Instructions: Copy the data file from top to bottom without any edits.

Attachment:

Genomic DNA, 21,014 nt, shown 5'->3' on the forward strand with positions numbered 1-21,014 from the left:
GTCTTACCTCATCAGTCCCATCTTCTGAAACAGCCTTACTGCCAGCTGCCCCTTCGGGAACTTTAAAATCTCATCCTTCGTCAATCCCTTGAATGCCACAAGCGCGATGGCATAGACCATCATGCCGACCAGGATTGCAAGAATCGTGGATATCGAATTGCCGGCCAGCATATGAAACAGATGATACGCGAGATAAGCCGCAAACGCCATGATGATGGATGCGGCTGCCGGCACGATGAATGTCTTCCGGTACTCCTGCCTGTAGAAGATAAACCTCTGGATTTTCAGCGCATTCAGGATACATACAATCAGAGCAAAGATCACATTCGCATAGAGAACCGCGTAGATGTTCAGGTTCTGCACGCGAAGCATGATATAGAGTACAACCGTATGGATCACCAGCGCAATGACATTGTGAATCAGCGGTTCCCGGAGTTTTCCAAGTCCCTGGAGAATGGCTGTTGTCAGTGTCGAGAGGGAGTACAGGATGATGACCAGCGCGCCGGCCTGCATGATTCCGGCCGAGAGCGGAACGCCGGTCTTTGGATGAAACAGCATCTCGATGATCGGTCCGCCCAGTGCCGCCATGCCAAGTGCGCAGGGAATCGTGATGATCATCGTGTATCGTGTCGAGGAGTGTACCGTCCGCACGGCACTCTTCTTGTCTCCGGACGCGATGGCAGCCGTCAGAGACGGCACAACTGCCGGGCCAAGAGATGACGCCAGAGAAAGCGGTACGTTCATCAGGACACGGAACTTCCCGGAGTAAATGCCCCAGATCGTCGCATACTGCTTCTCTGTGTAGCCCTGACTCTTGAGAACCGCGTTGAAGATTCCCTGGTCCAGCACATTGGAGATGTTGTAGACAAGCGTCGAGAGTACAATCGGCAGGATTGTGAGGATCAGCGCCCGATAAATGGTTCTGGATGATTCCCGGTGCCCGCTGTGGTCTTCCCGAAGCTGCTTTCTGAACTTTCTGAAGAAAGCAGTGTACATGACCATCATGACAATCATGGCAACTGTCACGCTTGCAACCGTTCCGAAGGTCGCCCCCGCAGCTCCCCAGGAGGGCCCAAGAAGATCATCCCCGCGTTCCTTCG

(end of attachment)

Genomic DNA, 21,014 nt, shown 5'->3' on the forward strand with positions numbered 1-21,014 from the left:
GTCTTACCTCATCAGTCCCATCTTCTGAAACAGCCTTACTGCCAGCTGCCCCTTCGGGAACTTTAAAATCTCATCCTTCGTCAATCCCTTGAATGCCACAAGCGCGATGGCATAGACCATCATGCCGACCAGGATTGCAAGAATCGTGGATATCGAATTGCCGGCCAGCATATGAAACAGATGATACGCGAGATAAGCCGCAAACGCCATGATGATGGATGCGGCTGCCGGCACGATGAATGTCTTCCGGTACTCCTGCCTGTAGAAGATAAACCTCTGGATTTTCAGCGCATTCAGGATACATACAATCAGAGCAAAGATCACATTCGCATAGAGAACCGCGTAGATGTTCAGGTTCTGCACGCGAAGCATGATATAGAGTACAACCGTATGGATCACCAGCGCAATGACATTGTGAATCAGCGGTTCCCGGAGTTTTCCAAGTCCCTGGAGAATGGCTGTTGTCAGTGTCGAGAGGGAGTACAGGATGATGACCAGCGCGCCGGCCTGCATGATTCCGGCCGAGAGCGGAACGCCGGTCTTTGGATGAAACAGCATCTCGATGATCGGTCCGCCCAGTGCCGCCATGCCAAGTGCGCAGGGAATCGTGATGATCATCGTGTATCGTGTCGAGGAGTGTACCGTCCGCACGGCACTCTTCTTGTCTCCGGACGCGATGGCAGCCGTCAGAGACGGCACAACTGCCGGGCCAAGAGATGACGCCAGAGAAAGCGGTACGTTCATCAGGACACGGAACTTCCCGGAGTAAATGCCCCAGATCGTCGCATACTGCTTCTCTGTGTAGCCCTGACTCTTGAGAACCGCGTTGAAGATTCCCTGGTCCAGCACATTGGAGATGTTGTAGACAAGCGTCGAGAGTACAATCGGCAGGATTGTGAGGATCAGCGCCCGATAAATGGTTCTGGATGATTCCCGGTGCCCGCTGTGGTCTTCCCGAAGCTGCTTTCTGAACTTTCTGAAGAAAGCAGTGTACATGACCATCATGACAATCATGGCAACTGTCACGCTTGCAACCGTTCCGAAGGTCGCCCCCGCAGCTCCCCAGGAGGGCCCAAGAAGATCATCCCCGCGTTCCTTCG